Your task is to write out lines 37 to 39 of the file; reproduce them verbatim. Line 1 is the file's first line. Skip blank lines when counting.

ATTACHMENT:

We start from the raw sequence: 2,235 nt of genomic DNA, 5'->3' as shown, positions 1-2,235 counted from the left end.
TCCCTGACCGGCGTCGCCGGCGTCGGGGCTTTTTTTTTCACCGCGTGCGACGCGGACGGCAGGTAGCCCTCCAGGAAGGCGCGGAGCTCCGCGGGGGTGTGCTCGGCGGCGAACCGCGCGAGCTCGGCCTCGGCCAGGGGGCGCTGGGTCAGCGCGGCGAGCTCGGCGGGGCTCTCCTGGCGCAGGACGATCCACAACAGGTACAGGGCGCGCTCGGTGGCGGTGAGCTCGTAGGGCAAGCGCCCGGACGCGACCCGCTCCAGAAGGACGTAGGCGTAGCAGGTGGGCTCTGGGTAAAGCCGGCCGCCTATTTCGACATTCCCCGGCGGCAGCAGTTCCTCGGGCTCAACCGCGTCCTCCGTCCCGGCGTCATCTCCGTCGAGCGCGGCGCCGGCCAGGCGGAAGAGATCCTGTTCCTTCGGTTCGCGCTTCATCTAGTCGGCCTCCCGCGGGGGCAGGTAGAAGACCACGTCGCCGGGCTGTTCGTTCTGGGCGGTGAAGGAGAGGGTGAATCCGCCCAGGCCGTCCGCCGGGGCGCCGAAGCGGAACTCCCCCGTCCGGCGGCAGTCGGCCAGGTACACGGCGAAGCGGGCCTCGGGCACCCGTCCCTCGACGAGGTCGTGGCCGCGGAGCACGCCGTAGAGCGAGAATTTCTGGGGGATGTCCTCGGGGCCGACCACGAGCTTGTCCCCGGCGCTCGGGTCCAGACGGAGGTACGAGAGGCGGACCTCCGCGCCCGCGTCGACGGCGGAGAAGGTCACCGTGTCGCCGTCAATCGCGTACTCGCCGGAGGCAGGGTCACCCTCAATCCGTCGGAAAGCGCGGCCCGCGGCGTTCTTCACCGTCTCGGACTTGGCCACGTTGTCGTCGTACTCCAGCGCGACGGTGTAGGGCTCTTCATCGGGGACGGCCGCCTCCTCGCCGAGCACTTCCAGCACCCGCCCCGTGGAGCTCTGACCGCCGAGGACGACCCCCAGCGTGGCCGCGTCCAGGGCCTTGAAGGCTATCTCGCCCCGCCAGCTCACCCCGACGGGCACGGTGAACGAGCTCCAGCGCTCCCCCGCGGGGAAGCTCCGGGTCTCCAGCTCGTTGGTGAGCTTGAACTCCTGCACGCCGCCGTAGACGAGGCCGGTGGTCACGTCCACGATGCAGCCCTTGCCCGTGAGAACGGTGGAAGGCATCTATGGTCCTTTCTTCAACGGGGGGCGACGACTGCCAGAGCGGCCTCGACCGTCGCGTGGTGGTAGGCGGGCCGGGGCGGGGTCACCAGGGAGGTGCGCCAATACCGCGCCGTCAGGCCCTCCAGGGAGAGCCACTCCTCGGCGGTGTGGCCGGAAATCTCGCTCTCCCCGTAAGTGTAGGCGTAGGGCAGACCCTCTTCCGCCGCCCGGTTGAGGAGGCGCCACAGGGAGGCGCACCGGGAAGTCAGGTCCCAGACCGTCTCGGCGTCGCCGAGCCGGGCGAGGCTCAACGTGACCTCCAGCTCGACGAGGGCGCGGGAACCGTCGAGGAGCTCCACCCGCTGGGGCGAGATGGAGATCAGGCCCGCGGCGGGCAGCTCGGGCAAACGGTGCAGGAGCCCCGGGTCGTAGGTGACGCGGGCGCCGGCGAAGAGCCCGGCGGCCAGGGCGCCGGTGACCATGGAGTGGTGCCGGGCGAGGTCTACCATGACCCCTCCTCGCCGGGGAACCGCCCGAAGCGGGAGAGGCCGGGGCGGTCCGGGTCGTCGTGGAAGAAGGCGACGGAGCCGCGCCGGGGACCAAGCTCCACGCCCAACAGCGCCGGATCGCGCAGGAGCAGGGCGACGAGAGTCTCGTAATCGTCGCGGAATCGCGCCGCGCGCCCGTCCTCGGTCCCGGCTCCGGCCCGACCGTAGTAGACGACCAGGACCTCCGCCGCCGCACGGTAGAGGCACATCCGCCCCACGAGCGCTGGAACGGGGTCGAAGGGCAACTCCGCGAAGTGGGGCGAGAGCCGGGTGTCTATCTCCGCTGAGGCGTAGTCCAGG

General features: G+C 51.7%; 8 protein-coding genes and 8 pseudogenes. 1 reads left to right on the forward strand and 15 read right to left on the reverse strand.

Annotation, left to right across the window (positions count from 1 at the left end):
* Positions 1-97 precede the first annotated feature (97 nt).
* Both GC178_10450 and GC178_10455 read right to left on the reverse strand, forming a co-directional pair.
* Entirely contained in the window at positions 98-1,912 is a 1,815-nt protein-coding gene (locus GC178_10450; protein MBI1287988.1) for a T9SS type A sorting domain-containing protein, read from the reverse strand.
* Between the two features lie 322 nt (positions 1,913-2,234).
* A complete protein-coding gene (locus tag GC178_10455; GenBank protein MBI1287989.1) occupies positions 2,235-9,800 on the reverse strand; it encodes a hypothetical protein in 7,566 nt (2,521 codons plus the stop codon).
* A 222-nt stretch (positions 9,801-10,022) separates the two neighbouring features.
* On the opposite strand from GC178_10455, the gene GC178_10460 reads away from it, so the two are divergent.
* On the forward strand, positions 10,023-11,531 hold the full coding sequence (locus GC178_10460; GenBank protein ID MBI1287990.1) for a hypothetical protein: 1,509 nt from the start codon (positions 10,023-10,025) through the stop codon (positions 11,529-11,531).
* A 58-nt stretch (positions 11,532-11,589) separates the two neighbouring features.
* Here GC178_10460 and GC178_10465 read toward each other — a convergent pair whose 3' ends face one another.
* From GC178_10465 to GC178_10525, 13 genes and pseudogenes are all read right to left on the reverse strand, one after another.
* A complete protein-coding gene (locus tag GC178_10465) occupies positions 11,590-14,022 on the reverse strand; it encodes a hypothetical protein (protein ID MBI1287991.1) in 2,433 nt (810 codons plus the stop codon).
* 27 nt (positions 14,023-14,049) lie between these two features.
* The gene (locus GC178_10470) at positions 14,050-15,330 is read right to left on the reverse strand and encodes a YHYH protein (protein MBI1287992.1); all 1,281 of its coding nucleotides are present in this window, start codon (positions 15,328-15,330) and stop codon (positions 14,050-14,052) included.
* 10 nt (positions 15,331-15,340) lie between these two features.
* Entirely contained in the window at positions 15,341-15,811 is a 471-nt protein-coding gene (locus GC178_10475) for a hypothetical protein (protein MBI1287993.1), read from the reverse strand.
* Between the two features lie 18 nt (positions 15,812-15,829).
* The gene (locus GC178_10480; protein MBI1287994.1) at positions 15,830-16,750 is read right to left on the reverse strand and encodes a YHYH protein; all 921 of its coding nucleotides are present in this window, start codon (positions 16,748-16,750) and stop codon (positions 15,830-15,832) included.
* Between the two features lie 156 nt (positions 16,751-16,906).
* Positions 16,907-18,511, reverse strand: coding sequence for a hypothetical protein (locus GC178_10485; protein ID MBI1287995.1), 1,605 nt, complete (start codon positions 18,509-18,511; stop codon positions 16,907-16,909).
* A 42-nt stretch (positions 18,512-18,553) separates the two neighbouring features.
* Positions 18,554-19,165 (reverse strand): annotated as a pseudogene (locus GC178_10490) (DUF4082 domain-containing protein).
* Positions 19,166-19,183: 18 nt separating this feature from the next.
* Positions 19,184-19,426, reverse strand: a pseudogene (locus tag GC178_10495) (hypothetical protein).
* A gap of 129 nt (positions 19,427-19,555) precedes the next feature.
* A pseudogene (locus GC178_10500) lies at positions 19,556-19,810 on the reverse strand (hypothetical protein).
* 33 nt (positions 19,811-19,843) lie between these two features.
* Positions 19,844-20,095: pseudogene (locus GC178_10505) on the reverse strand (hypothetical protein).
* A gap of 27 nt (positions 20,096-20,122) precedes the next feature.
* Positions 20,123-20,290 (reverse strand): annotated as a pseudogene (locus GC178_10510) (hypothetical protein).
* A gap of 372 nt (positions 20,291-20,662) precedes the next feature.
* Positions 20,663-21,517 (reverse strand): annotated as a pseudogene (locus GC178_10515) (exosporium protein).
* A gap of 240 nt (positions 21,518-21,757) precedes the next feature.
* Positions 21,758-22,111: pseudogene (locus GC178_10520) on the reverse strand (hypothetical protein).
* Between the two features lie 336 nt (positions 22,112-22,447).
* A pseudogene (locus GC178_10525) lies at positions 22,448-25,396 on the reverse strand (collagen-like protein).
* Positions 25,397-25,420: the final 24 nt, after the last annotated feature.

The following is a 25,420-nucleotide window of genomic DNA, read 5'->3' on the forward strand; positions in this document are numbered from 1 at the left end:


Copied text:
* A gap of 240 nt (positions 21,518-21,757) precedes the next feature.
* Positions 21,758-22,111: pseudogene (locus GC178_10520) on the reverse strand (hypothetical protein).
* Between the two features lie 336 nt (positions 22,112-22,447).